Good news in the fight to prevent unplanned pregnancies. New research suggests that levonorgestrel, the hormone used in the morning after pill, may be safe for non-emergency use.
A new report published by the Journal Obstetrics and Gynecology found that women who used the morning after pill around the time they had sex had only a 5% chance of getting pregnant, compared to 16% chance for women whose partners used condoms.
Although the morning after isn’t quite as effective as using continual birth control methods such as pills or patches, women who do not have sex frequently and who do not want to be on continuous hormone-based birth control can benefit from taking the morning after pill either before or after sex.
Of the 8400 participants testing the effectiveness of the morning after pill as a regular birth control method, only 267 became pregnant. For most of the studies, women took only half the levonorgestrel currently prescribed in the morning after pill and experienced mild side effects such as spotting and irregular bleeding between cycles.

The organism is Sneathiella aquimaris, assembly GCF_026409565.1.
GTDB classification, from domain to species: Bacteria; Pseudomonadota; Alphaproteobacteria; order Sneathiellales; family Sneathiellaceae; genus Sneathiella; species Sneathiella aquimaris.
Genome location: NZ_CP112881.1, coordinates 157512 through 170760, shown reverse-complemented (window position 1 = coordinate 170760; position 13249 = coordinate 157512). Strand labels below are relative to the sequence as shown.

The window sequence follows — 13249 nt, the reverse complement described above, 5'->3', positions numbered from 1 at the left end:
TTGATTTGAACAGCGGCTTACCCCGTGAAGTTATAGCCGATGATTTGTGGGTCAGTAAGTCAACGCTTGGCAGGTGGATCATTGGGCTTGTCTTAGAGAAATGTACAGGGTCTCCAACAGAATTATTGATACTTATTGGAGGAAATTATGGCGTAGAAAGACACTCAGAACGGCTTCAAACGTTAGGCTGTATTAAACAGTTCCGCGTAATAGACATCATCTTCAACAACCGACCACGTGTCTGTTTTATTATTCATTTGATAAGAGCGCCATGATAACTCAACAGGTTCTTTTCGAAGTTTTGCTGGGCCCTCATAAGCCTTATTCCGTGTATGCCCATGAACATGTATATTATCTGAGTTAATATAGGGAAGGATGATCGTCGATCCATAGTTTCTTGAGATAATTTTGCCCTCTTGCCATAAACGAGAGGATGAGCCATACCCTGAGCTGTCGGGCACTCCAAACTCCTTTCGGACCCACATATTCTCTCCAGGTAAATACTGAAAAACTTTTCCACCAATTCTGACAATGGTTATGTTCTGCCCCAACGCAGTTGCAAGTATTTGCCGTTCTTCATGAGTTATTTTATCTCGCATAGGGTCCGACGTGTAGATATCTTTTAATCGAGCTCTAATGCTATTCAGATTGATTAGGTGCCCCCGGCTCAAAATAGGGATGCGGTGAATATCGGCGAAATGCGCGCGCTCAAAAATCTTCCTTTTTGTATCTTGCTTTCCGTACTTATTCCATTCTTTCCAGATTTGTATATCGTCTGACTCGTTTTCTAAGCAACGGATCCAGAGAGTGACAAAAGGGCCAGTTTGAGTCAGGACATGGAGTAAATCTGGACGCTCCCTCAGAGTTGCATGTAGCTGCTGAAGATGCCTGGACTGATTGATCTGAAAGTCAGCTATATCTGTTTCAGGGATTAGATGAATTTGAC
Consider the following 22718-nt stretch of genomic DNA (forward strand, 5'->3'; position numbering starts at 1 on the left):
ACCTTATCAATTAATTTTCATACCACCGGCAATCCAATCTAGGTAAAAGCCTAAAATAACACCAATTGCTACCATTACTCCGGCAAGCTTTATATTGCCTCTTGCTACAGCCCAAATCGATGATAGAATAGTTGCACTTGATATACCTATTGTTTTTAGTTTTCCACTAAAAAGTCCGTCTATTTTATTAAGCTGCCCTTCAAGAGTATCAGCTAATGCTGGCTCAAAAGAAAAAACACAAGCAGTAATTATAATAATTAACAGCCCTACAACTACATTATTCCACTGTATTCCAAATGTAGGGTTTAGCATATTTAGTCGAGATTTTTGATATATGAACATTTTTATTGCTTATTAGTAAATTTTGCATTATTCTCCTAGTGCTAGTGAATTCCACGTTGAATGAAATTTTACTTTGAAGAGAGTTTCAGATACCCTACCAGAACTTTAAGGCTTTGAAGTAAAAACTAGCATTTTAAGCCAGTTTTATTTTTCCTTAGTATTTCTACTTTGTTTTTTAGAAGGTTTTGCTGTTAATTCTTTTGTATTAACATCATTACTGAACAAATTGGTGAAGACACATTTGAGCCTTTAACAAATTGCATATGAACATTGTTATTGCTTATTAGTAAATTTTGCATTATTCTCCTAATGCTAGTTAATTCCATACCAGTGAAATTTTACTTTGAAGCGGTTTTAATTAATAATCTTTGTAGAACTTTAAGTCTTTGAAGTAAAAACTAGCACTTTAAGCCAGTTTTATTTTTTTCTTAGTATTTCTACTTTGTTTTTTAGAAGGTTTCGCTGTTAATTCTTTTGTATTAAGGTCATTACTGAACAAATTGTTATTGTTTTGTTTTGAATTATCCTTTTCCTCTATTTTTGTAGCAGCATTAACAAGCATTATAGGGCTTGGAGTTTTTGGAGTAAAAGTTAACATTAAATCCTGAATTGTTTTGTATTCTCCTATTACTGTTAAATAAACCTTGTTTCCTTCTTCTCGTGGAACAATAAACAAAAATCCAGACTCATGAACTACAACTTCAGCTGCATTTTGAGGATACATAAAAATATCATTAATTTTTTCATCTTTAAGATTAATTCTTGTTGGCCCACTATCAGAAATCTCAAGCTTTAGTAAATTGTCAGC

According to Reuters, “levonorgestrel works by stopping ovulation, and it’s also found in some traditional birth control pills. According to the new study, it’s used by some women in Africa and Asia as a planned method of birth control, instead of an emergency backup.”
Despite being an acceptable use of regular birth control, the morning after pill may have a hard time shaking its reputation of just being used for emergencies. Even though it carries a low price tag (about $10-$17), and is currently available for over the counter use for people over 17, many stores including Walgreens don’t (or won’t) carry it. Furthermore, the government still discourages its use as a regular contraceptive.
But knowledge is power. And knowing that there are more options available for women to control our reproductive health is definitely a good thing.
What do you think? Would you use the morning after pill as a regular form of birth control?